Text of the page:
I didn’t intend to continue the grammar lesson, but my daughter reminded me last night of something else that drives me crazy:
Double Superlatives and Double Negatives. No, you don’t have the most prettiest flowers in the garden. You have the most pretty flowers or the prettiest flowers (and prettiest is preferred to most pretty). Most prettiest is a double superlative. On the same token, if you say you don’t want no flowers in your yard (and I can’t imagine why you wouldn’t), you’re actually saying you do want flowers in your yard. The double negative (don’t & no) cancel each other out the way –3 x –3 = +9. Don’t ask me to explain that one; I had to learn math rules whether or not I understood them. And I realize English is the same for many.
By the way, “I could care less” means you really can care less than you do already. If you can’t, say, “I couldn’t care less.”
While I’m here: I saw, NOT I seen. I have seen this done so often it’s becoming common usage. Yikes! Please don’t.
A lot are two words, not one.
Literally means it actually did. For instance, if your head literally exploded, you wouldn’t still be around to tell us it did. (Well, maybe in a sci fi book you could be.)
Figuratively means it felt like it did, and then you could tell us about it.
A favorite of politicians and newscasters these days: No, you did not up the bar. You raised the bar.
I have to point this one out, and my crit partner for Off The Moon will laugh if she reads it: Ryan felt nauseated. He should not have felt nauseous. I left it as nauseous on purpose and she probably cringed when she read the final copy. But, I write closely from the POV character’s thoughts, and Ryan, as smart as he is, would have thought “nauseous” instead. Why? It’s common use. If I’d changed it to “nauseated” it would have made him sound more uppity than he is (and yes, I have been thought of as uppity simply because I tend to use proper English – Ha! You should have seen me struggle through science classes!). If I wrote as a narrator instead of AS the character, I would have used nauseated instead. Was that a bad idea? Maybe, except your dialogue must reflect your character, and since my narratives are all inner dialogue, I felt it was the right choice. I’m sure someone will slam me for it. *shrug* I also use fragments on purpose, for effect. We novelists can break rules, as long as we know the rules first and break them for a particular purpose. I wouldn’t use them in formal writing.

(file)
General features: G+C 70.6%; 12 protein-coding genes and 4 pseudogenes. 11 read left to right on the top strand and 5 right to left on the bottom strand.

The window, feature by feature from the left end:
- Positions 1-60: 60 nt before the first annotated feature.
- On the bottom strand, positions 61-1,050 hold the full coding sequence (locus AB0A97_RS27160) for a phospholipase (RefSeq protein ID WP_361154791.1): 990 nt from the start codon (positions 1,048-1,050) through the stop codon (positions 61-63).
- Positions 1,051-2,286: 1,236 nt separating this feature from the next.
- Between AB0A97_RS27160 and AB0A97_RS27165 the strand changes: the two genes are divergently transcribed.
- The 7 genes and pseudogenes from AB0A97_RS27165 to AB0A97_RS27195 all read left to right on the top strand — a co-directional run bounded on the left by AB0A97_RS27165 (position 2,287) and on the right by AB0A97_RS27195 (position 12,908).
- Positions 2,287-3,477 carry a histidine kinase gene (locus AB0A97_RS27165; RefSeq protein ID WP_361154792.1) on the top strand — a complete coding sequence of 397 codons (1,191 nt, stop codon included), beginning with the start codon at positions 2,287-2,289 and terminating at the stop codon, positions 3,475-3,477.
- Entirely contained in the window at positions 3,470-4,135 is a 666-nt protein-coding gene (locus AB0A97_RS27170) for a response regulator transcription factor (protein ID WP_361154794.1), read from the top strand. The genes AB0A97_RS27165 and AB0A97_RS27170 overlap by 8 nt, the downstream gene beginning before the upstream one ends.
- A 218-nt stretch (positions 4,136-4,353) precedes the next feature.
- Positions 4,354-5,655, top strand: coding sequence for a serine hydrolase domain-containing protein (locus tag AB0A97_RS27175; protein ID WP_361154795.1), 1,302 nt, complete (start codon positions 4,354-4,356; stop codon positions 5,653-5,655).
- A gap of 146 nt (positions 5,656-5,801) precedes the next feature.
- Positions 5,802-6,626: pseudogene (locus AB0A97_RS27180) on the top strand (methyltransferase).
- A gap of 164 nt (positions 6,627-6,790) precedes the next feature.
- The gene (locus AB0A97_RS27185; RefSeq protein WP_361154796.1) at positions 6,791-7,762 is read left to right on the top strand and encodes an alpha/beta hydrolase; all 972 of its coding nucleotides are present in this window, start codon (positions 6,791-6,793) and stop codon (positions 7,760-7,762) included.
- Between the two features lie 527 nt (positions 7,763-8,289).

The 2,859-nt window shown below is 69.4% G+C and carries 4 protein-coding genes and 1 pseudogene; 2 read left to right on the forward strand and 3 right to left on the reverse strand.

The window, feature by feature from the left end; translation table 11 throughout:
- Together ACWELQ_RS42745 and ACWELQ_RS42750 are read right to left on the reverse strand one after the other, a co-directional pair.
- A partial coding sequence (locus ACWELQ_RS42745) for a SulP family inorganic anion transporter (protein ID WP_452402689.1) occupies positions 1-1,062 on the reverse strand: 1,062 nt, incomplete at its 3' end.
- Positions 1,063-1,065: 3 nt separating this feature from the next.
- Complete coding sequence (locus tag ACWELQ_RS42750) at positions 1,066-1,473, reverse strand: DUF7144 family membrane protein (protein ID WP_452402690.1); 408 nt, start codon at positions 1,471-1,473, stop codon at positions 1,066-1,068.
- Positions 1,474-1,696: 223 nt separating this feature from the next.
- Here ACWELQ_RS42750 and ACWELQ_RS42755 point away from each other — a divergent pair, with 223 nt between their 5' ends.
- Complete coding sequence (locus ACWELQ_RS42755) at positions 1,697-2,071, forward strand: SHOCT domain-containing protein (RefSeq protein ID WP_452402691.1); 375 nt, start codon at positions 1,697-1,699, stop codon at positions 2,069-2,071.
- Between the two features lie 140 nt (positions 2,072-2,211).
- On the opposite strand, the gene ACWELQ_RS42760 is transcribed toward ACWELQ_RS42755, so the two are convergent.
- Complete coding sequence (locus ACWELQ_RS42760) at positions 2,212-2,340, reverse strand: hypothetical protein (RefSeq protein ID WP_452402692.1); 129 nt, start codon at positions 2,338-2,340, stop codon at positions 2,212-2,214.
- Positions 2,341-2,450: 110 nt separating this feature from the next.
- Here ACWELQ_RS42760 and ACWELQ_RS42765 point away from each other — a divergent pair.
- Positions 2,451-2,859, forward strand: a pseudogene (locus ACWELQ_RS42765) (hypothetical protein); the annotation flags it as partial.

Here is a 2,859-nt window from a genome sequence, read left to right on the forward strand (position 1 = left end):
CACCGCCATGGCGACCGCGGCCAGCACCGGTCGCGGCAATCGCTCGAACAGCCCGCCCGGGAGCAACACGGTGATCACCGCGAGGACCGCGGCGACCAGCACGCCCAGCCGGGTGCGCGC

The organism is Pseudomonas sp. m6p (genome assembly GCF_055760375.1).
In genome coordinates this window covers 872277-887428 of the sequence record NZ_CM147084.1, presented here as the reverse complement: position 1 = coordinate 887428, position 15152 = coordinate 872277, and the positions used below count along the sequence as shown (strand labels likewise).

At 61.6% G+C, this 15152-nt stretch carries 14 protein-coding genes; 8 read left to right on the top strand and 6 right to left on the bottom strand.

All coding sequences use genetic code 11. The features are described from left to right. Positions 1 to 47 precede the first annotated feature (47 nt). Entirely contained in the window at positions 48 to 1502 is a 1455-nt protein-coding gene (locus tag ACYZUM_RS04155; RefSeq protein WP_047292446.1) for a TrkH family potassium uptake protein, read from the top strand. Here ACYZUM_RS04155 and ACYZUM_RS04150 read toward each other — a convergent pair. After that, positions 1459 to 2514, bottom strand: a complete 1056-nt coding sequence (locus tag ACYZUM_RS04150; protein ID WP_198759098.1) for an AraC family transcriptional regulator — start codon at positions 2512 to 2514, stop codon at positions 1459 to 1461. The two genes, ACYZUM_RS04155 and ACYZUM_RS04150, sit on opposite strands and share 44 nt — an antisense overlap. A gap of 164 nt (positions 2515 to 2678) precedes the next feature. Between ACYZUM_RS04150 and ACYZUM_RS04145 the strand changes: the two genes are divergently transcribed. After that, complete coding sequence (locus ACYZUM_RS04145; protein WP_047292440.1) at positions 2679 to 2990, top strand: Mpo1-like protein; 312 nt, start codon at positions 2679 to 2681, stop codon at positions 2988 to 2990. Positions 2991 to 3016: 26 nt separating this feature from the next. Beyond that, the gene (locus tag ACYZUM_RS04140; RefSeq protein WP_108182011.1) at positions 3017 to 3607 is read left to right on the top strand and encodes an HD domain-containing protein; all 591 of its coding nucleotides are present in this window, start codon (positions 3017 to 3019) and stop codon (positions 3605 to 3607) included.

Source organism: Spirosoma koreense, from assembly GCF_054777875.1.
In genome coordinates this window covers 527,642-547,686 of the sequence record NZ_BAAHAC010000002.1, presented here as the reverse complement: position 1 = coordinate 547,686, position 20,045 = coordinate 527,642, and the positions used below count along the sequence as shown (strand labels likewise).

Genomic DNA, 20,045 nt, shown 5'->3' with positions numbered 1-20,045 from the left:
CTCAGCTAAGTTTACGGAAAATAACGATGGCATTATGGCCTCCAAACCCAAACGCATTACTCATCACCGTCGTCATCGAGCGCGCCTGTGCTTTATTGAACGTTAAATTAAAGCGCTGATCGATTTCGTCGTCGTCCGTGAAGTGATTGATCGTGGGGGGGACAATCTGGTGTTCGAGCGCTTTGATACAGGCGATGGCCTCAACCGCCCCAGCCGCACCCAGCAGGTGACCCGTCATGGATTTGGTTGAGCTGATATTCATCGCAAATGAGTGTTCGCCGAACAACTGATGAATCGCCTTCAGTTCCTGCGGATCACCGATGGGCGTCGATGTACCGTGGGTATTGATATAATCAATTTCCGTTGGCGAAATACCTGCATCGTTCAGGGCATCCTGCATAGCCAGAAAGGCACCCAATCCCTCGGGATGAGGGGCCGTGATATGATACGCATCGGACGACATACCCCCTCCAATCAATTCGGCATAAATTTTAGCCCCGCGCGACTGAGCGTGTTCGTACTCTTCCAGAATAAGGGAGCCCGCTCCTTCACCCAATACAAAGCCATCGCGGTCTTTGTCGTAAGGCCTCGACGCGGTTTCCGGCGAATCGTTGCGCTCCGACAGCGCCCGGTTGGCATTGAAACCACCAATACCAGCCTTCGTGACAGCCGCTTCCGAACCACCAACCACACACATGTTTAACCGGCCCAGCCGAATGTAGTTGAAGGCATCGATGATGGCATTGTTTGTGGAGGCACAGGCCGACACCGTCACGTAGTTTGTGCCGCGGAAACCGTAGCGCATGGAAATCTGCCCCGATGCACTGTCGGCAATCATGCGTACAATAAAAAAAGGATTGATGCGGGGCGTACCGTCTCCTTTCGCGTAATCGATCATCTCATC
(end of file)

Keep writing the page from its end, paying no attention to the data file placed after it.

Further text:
There is a difference between writing fiction and non-fiction, just as there is a difference in formatting a bibliography for MLA style or APA style. If you’re writing non-fiction, stick with the rules.
Can I also mention that soldiers do not drive Hummers on duty? They may drive them off-duty if they can afford to buy them, but the Army uses Humvees, not Hummers. Yes, there is a difference. [Official name: HMMWV for High Mobility Multipurpose Wheeled Vehicle]
Okay, so I also have to highlight a news story a fellow author shared this morning. Have to love the ingenuity, but with an excerpt like this, I’d have to pass on the book to come:
"A woman walks from the bathroom, whom I still have no memory of, in this bedroom that I have no memory of, and out to some other room that I have no memory of... 'Headache. Terrible headache,' I say through my teeth. 'Killing me. I think something's wrong...'"
What’s wrong with this? Oh, so many things. First, “whom” is modifying the bathroom, so if she means she has no memory of the bathroom, she should say which instead. If she means the woman, she needs to move the whom phrase behind the woman so it modifies her: “A woman, whom I still have no memory of…” Also, it should be who, not whom. And it should be “into this bedroom” not in. On top of that, it's repetitive without saying much, and it’s vague, and it sounds like distant third person POV with “a woman walks” and yet it’s using first person POV.
Posting sections of your still-to-come novel on posts around NYC might get attention (although it also might be littering), and it might be creative, but before you get creative and get attention … please, learn your craft.